- k-fold Cross-Validation

### Implementation in Python

For implementing decision tree algorithms, we will utilise the Sklearn module. Sklearn employs the CART method and uses Gini impurity as a standing criterion in the division of nodes by default.

Importing required Modules

import pandas as pd

import graphviz

from sklearn.tree import DecisionTreeClassifier, export_graphviz

from sklearn import tree

from sklearn.model_selection import train_test_split,GridSearchCV

from sklearn.preprocessing import StandardScaler

from sklearn.metrics import accuracy_score, confusion_matrix, roc_curve, roc_auc_score

from sklearn.externals.six import StringIO

from IPython.display import Image

from sklearn.tree import export_graphviz

import pydotplus

data = pd.read_csv(“winequality_red.csv”)

data

X = data.drop(columns = 'quality')

y = data['quality']

where X is Independent values and y is dependent values

Splitting dataset into Test data and Training data

x_train,x_test,y_train,y_test = train_test_split(X,y,test_size = 0.30, random_state= 355)

In []:

#let's first visualize the tree on the data without doing any pre processing

clf = DecisionTreeClassifier()

clf.fit(x_train,y_train)

Out[]:

DecisionTreeClassifier(class_weight=None, criterion='gini', max_depth=None,

max_features=None, max_leaf_nodes=None,

min_impurity_decrease=0.0, min_impurity_split=None,

min_samples_leaf=1, min_samples_split=2,

min_weight_fraction_leaf=0.0, presort=False,

random_state=None, splitter='best')

# create a dot_file which stores the tree structure

dot_data = export_graphviz(clf,feature_names = feature_name,rounded = True,filled = True)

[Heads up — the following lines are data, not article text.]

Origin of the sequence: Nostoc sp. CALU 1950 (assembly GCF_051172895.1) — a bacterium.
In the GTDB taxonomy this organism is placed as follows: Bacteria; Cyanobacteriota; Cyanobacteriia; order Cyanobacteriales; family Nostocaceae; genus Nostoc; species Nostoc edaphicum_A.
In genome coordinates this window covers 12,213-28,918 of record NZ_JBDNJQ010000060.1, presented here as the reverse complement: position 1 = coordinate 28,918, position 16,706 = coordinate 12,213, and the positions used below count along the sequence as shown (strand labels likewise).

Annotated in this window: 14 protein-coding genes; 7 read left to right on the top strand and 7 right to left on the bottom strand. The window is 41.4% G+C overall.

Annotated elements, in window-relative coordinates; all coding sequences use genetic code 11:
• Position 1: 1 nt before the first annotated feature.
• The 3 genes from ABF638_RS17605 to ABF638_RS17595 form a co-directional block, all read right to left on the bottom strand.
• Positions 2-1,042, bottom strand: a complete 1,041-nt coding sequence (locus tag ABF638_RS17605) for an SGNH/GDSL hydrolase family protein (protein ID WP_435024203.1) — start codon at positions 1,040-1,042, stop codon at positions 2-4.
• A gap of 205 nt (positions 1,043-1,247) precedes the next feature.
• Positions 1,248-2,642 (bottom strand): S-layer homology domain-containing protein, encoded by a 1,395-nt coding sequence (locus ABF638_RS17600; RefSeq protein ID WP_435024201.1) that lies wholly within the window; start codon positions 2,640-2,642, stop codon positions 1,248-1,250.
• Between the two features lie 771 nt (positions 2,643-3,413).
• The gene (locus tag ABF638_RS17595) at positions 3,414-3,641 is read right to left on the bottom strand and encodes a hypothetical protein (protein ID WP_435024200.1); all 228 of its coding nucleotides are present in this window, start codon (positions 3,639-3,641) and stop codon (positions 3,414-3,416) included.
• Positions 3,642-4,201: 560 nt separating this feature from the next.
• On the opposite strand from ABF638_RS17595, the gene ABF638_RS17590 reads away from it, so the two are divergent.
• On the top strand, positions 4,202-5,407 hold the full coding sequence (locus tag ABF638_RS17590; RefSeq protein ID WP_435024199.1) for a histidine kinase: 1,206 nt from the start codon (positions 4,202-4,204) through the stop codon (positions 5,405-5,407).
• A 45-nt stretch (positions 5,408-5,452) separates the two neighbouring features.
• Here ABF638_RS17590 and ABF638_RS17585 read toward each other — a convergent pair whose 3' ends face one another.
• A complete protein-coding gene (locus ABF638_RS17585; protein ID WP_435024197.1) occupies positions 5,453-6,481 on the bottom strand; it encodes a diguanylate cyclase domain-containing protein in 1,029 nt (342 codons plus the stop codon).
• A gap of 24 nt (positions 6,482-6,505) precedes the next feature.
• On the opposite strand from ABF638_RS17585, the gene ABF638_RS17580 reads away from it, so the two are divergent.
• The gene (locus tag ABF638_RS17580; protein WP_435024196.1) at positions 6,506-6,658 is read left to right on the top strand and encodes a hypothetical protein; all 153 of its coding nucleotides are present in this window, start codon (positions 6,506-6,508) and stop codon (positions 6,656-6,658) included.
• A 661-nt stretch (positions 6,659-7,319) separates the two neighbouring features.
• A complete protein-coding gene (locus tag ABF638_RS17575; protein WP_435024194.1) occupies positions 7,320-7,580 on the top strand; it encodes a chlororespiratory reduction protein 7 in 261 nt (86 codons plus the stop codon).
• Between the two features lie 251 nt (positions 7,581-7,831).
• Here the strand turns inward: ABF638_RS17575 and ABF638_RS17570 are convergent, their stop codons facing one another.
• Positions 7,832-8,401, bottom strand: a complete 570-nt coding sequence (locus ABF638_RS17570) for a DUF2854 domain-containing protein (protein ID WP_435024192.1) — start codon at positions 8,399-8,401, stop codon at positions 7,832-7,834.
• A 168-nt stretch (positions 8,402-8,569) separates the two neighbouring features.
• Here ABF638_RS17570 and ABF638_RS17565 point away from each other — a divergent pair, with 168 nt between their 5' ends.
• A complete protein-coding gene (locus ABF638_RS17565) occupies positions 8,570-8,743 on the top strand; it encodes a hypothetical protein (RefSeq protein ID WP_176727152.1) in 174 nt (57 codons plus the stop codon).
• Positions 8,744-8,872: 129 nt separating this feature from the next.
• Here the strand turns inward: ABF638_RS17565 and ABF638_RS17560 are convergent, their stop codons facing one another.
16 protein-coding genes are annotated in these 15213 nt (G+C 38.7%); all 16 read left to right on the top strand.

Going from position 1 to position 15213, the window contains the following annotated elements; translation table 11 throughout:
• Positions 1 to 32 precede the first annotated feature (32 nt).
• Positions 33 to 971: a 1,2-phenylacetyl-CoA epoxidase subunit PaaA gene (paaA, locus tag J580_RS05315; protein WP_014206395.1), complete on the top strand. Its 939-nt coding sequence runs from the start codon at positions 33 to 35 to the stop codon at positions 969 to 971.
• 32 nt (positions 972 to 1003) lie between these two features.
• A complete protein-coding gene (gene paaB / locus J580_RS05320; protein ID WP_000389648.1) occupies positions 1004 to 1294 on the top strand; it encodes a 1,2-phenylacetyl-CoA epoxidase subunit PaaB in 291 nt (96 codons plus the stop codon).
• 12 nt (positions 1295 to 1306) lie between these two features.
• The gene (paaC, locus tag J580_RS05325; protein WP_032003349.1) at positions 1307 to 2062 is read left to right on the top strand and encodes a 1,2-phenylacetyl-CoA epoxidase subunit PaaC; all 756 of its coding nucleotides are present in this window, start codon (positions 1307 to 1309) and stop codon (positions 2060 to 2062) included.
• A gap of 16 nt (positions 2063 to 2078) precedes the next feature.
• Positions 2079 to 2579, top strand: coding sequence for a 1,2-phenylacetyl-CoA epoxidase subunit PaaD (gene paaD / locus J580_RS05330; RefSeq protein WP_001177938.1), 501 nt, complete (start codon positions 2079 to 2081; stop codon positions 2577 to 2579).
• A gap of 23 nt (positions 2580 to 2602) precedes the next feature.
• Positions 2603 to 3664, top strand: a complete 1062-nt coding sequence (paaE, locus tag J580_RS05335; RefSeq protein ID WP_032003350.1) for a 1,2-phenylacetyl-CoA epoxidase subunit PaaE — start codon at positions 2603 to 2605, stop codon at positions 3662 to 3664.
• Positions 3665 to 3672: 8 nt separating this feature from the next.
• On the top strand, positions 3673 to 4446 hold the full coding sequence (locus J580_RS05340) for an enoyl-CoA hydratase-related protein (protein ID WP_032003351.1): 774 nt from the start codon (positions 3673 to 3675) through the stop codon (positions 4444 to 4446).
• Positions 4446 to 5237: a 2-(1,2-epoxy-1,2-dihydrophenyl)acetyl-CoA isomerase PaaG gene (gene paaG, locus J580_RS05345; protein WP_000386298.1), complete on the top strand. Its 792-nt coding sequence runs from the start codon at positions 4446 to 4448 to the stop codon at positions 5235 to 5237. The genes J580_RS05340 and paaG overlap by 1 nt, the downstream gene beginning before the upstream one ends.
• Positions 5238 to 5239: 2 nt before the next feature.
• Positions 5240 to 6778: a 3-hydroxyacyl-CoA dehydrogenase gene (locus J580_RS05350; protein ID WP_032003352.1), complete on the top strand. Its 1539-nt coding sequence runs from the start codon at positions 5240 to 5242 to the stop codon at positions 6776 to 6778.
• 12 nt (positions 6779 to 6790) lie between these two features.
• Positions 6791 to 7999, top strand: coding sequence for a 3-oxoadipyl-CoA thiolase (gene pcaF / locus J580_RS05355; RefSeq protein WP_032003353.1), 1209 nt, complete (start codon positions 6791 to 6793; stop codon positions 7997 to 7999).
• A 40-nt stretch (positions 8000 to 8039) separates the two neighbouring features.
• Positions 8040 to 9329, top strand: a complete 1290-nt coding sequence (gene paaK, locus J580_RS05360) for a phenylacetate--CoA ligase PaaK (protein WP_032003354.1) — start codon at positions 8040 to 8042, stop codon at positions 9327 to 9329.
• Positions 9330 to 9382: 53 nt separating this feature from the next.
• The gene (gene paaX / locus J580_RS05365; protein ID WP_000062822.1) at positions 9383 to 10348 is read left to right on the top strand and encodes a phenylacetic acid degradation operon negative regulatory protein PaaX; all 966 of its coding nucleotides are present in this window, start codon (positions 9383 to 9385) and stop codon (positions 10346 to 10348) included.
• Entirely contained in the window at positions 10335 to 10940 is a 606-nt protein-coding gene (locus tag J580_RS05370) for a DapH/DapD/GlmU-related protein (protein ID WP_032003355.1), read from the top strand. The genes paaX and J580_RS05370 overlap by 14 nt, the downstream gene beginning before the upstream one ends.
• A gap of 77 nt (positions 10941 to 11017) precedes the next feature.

# Draw graph

graph = pydotplus.graph_from_dot_data(dot_data)

graph.write_png("myTree.png")

# Show graph

Image(graph.create_png())

**Let the tree above be understood:**

The first value specifies a column and the selecting and splitting condition of the root node.

The second value gives a number of observations in the node value within the square brackets of gini impurities for the selected node samples, i.e. in the above figure, 8 observations are of class 1, 38, clase 2, 468 of class 3 and so on, which means that the node value is present at that time in the square brackets.

In[]:

clf.score(x_train,y_train)

Out[]:

1.0

In []:

py_pred = clf.predict(x_test)

In[]:

# accuracy of our classification tree

clf.score(x_test,y_test)

Out[]:

0.5791666666666667

No pre-processing of our data and no hyperparameter tweaking have now been carried out.

Let's all do that and see what increases our score.

### What are hyper parameters?

We can see below the decision tree classifier algorithm takes all those parameters which are also known as hyperparameters.

Let's look at the parameters most important (as per sklearn documentation)